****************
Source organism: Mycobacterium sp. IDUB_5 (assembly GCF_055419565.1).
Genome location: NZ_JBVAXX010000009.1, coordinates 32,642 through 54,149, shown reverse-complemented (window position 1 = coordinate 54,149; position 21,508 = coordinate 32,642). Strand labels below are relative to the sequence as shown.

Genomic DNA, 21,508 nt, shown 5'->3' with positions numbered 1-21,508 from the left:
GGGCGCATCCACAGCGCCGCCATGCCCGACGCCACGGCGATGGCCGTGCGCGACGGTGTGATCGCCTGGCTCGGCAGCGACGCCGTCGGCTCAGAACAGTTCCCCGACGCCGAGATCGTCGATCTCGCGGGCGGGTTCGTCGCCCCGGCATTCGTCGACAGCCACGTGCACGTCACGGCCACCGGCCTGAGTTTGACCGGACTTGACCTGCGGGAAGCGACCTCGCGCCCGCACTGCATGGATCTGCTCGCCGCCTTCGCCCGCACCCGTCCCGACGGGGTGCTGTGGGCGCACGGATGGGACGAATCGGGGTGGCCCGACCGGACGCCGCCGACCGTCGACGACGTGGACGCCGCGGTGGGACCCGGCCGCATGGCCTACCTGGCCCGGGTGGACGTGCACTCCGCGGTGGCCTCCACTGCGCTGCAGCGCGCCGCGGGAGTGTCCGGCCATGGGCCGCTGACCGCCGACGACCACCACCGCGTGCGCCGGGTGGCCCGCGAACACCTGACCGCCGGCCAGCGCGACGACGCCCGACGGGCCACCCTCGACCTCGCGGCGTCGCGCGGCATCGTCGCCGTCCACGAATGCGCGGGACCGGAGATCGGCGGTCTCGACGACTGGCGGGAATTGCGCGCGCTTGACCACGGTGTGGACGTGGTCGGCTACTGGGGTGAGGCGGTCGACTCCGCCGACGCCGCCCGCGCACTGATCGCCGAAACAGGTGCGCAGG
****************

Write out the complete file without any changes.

Source organism: Mycobacterium sp. IDUB_5 (assembly GCF_055419565.1).
Genome location: NZ_JBVAXX010000009.1, coordinates 32,642 through 54,149, shown reverse-complemented (window position 1 = coordinate 54,149; position 21,508 = coordinate 32,642). Strand labels below are relative to the sequence as shown.

Genomic DNA, 21,508 nt, shown 5'->3' with positions numbered 1-21,508 from the left:
GGGCGCATCCACAGCGCCGCCATGCCCGACGCCACGGCGATGGCCGTGCGCGACGGTGTGATCGCCTGGCTCGGCAGCGACGCCGTCGGCTCAGAACAGTTCCCCGACGCCGAGATCGTCGATCTCGCGGGCGGGTTCGTCGCCCCGGCATTCGTCGACAGCCACGTGCACGTCACGGCCACCGGCCTGAGTTTGACCGGACTTGACCTGCGGGAAGCGACCTCGCGCCCGCACTGCATGGATCTGCTCGCCGCCTTCGCCCGCACCCGTCCCGACGGGGTGCTGTGGGCGCACGGATGGGACGAATCGGGGTGGCCCGACCGGACGCCGCCGACCGTCGACGACGTGGACGCCGCGGTGGGACCCGGCCGCATGGCCTACCTGGCCCGGGTGGACGTGCACTCCGCGGTGGCCTCCACTGCGCTGCAGCGCGCCGCGGGAGTGTCCGGCCATGGGCCGCTGACCGCCGACGACCACCACCGCGTGCGCCGGGTGGCCCGCGAACACCTGACCGCCGGCCAGCGCGACGACGCCCGACGGGCCACCCTCGACCTCGCGGCGTCGCGCGGCATCGTCGCCGTCCACGAATGCGCGGGACCGGAGATCGGCGGTCTCGACGACTGGCGGGAATTGCGCGCGCTTGACCACGGTGTGGACGTGGTCGGCTACTGGGGTGAGGCGGTCGACTCCGCCGACGCCGCCCGCGCACTGATCGCCGAAACAGGTGCGCAGG